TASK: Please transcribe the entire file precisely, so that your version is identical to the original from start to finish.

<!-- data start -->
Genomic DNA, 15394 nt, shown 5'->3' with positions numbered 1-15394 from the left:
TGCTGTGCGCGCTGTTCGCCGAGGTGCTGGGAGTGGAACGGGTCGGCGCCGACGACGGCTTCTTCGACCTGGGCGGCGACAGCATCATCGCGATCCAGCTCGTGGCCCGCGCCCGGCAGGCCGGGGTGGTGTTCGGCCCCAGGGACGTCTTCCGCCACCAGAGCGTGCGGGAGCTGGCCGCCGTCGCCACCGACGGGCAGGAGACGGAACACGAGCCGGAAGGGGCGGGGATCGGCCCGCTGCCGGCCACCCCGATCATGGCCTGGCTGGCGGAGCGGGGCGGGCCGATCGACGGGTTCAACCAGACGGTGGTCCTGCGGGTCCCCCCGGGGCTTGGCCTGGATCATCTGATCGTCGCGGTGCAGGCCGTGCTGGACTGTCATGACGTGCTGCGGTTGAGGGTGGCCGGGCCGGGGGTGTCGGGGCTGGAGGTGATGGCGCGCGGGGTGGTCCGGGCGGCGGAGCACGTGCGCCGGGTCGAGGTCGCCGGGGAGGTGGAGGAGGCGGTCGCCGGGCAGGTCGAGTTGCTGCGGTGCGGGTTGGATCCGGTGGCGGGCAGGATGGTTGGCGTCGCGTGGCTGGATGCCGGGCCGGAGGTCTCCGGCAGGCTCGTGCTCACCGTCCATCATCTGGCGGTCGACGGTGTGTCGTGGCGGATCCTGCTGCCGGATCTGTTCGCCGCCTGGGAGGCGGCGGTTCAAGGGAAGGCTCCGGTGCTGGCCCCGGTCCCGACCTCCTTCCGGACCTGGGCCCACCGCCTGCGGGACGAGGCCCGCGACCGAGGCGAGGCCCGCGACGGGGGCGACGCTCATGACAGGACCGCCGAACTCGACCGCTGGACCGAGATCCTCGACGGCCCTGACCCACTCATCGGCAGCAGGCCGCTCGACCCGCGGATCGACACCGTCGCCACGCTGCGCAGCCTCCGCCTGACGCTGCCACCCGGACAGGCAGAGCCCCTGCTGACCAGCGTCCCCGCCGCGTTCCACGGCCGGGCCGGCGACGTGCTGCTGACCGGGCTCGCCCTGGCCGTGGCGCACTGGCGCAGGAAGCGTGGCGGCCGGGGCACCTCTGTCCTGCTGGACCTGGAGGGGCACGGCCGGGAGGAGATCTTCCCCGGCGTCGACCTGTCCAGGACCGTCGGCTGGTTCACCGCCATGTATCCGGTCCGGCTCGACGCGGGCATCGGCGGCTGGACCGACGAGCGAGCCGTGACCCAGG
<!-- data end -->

Genomic DNA, 15394 nt, shown 5'->3' with positions numbered 1-15394 from the left:
TGCTGTGCGCGCTGTTCGCCGAGGTGCTGGGAGTGGAACGGGTCGGCGCCGACGACGGCTTCTTCGACCTGGGCGGCGACAGCATCATCGCGATCCAGCTCGTGGCCCGCGCCCGGCAGGCCGGGGTGGTGTTCGGCCCCAGGGACGTCTTCCGCCACCAGAGCGTGCGGGAGCTGGCCGCCGTCGCCACCGACGGGCAGGAGACGGAACACGAGCCGGAAGGGGCGGGGATCGGCCCGCTGCCGGCCACCCCGATCATGGCCTGGCTGGCGGAGCGGGGCGGGCCGATCGACGGGTTCAACCAGACGGTGGTCCTGCGGGTCCCCCCGGGGCTTGGCCTGGATCATCTGATCGTCGCGGTGCAGGCCGTGCTGGACTGTCATGACGTGCTGCGGTTGAGGGTGGCCGGGCCGGGGGTGTCGGGGCTGGAGGTGATGGCGCGCGGGGTGGTCCGGGCGGCGGAGCACGTGCGCCGGGTCGAGGTCGCCGGGGAGGTGGAGGAGGCGGTCGCCGGGCAGGTCGAGTTGCTGCGGTGCGGGTTGGATCCGGTGGCGGGCAGGATGGTTGGCGTCGCGTGGCTGGATGCCGGGCCGGAGGTCTCCGGCAGGCTCGTGCTCACCGTCCATCATCTGGCGGTCGACGGTGTGTCGTGGCGGATCCTGCTGCCGGATCTGTTCGCCGCCTGGGAGGCGGCGGTTCAAGGGAAGGCTCCGGTGCTGGCCCCGGTCCCGACCTCCTTCCGGACCTGGGCCCACCGCCTGCGGGACGAGGCCCGCGACCGAGGCGAGGCCCGCGACGGGGGCGACGCTCATGACAGGACCGCCGAACTCGACCGCTGGACCGAGATCCTCGACGGCCCTGACCCACTCATCGGCAGCAGGCCGCTCGACCCGCGGATCGACACCGTCGCCACGCTGCGCAGCCTCCGCCTGACGCTGCCACCCGGACAGGCAGAGCCCCTGCTGACCAGCGTCCCCGCCGCGTTCCACGGCCGGGCCGGCGACGTGCTGCTGACCGGGCTCGCCCTGGCCGTGGCGCACTGGCGCAGGAAGCGTGGCGGCCGGGGCACCTCTGTCCTGCTGGACCTGGAGGGGCACGGCCGGGAGGAGATCTTCCCCGGCGTCGACCTGTCCAGGACCGTCGGCTGGTTCACCGCCATGTATCCGGTCCGGCTCGACGCGGGCATCGGCGGCTGGACCGACGAGCGAGCCGTGACCCAGG